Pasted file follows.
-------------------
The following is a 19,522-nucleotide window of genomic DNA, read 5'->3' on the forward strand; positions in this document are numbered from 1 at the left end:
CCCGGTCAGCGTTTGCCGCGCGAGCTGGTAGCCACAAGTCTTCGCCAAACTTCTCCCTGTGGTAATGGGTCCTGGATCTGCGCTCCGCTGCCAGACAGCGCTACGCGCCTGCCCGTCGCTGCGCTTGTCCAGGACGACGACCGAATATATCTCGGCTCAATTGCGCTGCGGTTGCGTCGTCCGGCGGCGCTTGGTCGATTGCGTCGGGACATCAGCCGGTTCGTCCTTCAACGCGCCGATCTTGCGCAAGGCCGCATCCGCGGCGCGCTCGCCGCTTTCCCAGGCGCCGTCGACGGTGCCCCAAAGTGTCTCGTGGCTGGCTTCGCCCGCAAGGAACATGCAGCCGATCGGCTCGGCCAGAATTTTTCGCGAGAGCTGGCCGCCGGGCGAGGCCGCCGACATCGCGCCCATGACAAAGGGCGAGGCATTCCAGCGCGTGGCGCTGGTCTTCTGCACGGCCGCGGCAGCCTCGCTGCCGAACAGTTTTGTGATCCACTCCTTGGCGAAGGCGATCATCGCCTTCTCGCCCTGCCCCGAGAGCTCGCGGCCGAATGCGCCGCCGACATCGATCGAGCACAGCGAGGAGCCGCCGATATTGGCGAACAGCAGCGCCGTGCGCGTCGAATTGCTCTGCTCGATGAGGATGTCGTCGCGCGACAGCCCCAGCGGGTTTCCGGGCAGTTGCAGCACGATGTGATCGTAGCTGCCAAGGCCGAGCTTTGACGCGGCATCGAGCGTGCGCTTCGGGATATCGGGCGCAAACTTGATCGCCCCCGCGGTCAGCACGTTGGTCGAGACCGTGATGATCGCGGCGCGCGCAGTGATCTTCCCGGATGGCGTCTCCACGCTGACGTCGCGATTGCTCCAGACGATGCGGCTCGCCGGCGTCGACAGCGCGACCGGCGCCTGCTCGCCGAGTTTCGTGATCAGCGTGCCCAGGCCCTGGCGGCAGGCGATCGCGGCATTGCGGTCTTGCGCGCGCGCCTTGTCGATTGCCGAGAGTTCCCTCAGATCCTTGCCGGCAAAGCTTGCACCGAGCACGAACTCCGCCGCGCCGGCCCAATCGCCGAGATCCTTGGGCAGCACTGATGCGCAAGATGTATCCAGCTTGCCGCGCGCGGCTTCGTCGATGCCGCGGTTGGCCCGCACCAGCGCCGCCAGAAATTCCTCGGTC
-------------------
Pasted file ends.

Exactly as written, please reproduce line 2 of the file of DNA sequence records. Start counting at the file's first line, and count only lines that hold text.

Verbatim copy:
CCCGGTCAGCGTTTGCCGCGCGAGCTGGTAGCCACAAGTCTTCGCCAAACTTCTCCCTGTGGTAATGGGTCCTGGATCTGCGCTCCGCTGCCAGACAGCGCTACGCGCCTGCCCGTCGCTGCGCTTGTCCAGGACGACGACCGAATATATCTCGGCTCAATTGCGCTGCGGTTGCGTCGTCCGGCGGCGCTTGGTCGATTGCGTCGGGACATCAGCCGGTTCGTCCTTCAACGCGCCGATCTTGCGCAAGGCCGCATCCGCGGCGCGCTCGCCGCTTTCCCAGGCGCCGTCGACGGTGCCCCAAAGTGTCTCGTGGCTGGCTTCGCCCGCAAGGAACATGCAGCCGATCGGCTCGGCCAGAATTTTTCGCGAGAGCTGGCCGCCGGGCGAGGCCGCCGACATCGCGCCCATGACAAAGGGCGAGGCATTCCAGCGCGTGGCGCTGGTCTTCTGCACGGCCGCGGCAGCCTCGCTGCCGAACAGTTTTGTGATCCACTCCTTGGCGAAGGCGATCATCGCCTTCTCGCCCTGCCCCGAGAGCTCGCGGCCGAATGCGCCGCCGACATCGATCGAGCACAGCGAGGAGCCGCCGATATTGGCGAACAGCAGCGCCGTGCGCGTCGAATTGCTCTGCTCGATGAGGATGTCGTCGCGCGACAGCCCCAGCGGGTTTCCGGGCAGTTGCAGCACGATGTGATCGTAGCTGCCAAGGCCGAGCTTTGACGCGGCATCGAGCGTGCGCTTCGGGATATCGGGCGCAAACTTGATCGCCCCCGCGGTCAGCACGTTGGTCGAGACCGTGATGATCGCGGCGCGCGCAGTGATCTTCCCGGATGGCGTCTCCACGCTGACGTCGCGATTGCTCCAGACGATGCGGCTCGCCGGCGTCGACAGCGCGACCGGCGCCTGCTCGCCGAGTTTCGTGATCAGCGTGCCCAGGCCCTGGCGGCAGGCGATCGCGGCATTGCGGTCTTGCGCGCGCGCCTTGTCGATTGCCGAGAGTTCCCTCAGATCCTTGCCGGCAAAGCTTGCACCGAGCACGAACTCCGCCGCGCCGGCCCAATCGCCGAGATCCTTGGGCAGCACTGATGCGCAAGATGTATCCAGCTTGCCGCGCGCGGCTTCGTCGATGCCGCGGTTGGCCCGCACCAGCGCCGCCAGAAATTCCTCGGTC